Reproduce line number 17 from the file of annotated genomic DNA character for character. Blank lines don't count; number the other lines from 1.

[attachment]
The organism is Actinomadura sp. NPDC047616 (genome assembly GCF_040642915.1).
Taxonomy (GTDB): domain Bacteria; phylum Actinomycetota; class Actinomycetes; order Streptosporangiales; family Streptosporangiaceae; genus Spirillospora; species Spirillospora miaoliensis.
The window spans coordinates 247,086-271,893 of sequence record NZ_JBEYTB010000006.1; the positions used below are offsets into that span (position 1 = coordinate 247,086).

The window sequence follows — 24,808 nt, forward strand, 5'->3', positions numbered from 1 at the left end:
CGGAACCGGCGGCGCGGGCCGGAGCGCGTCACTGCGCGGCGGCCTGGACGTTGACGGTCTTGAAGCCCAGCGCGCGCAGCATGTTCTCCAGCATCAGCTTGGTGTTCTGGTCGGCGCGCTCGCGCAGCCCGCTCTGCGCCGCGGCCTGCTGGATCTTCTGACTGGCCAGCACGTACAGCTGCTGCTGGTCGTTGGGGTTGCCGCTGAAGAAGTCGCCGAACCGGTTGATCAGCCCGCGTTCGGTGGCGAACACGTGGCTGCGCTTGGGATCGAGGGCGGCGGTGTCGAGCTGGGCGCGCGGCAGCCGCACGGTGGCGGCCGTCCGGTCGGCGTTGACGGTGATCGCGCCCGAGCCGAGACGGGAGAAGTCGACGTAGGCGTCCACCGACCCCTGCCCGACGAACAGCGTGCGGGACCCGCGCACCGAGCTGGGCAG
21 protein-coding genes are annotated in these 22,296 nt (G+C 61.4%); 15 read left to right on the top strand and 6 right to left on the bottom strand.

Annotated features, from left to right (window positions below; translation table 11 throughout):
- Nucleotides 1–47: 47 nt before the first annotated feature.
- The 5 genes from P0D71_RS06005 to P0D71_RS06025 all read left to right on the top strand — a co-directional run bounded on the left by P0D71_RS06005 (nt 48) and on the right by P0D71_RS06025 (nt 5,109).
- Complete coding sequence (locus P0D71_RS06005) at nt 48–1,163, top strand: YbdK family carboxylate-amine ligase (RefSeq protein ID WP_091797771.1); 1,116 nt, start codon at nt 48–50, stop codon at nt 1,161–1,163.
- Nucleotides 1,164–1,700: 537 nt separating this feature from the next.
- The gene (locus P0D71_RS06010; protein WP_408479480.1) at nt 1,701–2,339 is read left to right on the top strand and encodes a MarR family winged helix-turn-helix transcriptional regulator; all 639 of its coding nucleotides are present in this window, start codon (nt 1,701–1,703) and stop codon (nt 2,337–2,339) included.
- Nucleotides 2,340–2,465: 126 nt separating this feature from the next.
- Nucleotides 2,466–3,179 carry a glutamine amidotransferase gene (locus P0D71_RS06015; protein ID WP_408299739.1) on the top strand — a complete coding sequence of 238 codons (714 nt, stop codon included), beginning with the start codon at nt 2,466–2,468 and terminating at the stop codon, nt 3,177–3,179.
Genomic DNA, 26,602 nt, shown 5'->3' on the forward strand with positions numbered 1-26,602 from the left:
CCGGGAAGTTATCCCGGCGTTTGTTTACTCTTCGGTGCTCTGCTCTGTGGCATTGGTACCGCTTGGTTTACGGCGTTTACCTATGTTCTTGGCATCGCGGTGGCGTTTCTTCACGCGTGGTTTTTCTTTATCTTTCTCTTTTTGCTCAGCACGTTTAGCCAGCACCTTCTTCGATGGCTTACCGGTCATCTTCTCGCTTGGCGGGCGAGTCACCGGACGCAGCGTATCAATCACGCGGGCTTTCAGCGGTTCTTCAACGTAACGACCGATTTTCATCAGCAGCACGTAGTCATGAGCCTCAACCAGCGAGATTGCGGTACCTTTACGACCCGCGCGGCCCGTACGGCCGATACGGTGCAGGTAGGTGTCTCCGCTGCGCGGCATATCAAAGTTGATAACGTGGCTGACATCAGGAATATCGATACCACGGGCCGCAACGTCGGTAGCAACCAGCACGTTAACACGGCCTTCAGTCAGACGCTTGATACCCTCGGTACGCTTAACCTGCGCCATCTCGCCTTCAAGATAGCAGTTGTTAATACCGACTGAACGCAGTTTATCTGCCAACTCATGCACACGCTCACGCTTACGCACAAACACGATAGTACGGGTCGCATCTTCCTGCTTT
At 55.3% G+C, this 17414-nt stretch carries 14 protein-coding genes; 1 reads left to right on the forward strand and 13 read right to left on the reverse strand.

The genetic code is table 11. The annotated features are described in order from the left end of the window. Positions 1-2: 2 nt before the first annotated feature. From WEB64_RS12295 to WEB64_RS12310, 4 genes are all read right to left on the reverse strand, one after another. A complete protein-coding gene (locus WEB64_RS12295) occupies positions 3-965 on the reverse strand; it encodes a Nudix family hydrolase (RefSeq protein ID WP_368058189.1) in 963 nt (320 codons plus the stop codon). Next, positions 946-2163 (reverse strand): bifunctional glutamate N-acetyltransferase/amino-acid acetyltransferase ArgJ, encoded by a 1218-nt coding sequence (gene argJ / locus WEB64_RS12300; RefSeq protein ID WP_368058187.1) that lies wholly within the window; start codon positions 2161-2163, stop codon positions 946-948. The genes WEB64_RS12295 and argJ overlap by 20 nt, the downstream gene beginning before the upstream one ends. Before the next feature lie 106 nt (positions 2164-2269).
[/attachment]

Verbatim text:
At 55.3% G+C, this 17414-nt stretch carries 14 protein-coding genes; 1 reads left to right on the forward strand and 13 read right to left on the reverse strand.